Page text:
Cytotec (ge. misoprostol, a.k.a. “miso”)

The obstetric community at large loves this drug. Some doctors refuse to use it at all, and some use it rarely. It’s a little white pill that as one person put it, “turns the cervix into absolute MUSHIE.” That’s the good side. But you know there has to be a bad side. First of all, notice the little picture of the pregnant woman with the big red slash over it. That obviously means it should not be given to pregnant women. The red rectangle on the side is a verbal description of why.

As a pharmacy tech for over 5 years, I’m well acquainted with drugs, their intended effects, and their side effects. All drugs have side effects. Sometimes this effect is so slight that people don’t even notice it; other times it’s overwhelming, or even deadly. Even something as innocuous as Tylenol (acetaminophen) can be deadly. Years ago, I read a story of a college student who accidentally overdosed on acetaminophen and required an emergency liver transplant, because she took several cold medicines and didn’t realize that all of them had acetaminophen in them.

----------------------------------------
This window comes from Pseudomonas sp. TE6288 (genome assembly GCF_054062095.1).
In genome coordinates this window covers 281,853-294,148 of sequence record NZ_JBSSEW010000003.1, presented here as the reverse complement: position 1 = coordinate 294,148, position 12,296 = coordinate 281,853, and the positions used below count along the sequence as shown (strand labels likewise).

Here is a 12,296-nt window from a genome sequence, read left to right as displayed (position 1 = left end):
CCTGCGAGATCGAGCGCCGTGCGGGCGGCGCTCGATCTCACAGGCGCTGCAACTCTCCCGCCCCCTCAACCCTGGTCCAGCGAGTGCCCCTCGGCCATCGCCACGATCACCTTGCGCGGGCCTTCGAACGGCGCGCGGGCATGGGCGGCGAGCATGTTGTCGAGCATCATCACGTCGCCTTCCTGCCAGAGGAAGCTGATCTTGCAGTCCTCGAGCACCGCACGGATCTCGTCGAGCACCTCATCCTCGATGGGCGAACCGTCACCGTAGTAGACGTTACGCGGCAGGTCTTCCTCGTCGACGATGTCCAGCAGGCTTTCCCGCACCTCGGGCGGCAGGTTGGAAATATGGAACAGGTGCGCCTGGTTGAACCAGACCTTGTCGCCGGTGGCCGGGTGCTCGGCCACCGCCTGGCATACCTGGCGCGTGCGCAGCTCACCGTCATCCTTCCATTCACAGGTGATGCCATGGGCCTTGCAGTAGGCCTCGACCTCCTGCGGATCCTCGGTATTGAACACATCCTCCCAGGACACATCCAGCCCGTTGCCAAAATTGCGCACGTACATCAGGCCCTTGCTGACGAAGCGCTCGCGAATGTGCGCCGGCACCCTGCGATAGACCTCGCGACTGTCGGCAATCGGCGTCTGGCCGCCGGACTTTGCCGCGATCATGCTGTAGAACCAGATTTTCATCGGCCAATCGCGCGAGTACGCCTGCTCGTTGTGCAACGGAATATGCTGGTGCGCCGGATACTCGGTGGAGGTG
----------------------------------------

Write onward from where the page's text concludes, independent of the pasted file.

Here is the package insert for Cytotec, taken from the FDA’s website. You should first know what this drug is–it’s to treat ulcers. They found out that it causes uterine contractions, which is why it’s contraindicated for pregnant women. I’ve heard of women inducing their own abortions by getting this medication and taking a few of them. The package insert says that after the 8th week of pregnancy, this drug can cause uterine rupture, but some abortion clinics’ websites I found said they use this drug in 2nd-trimester abortions.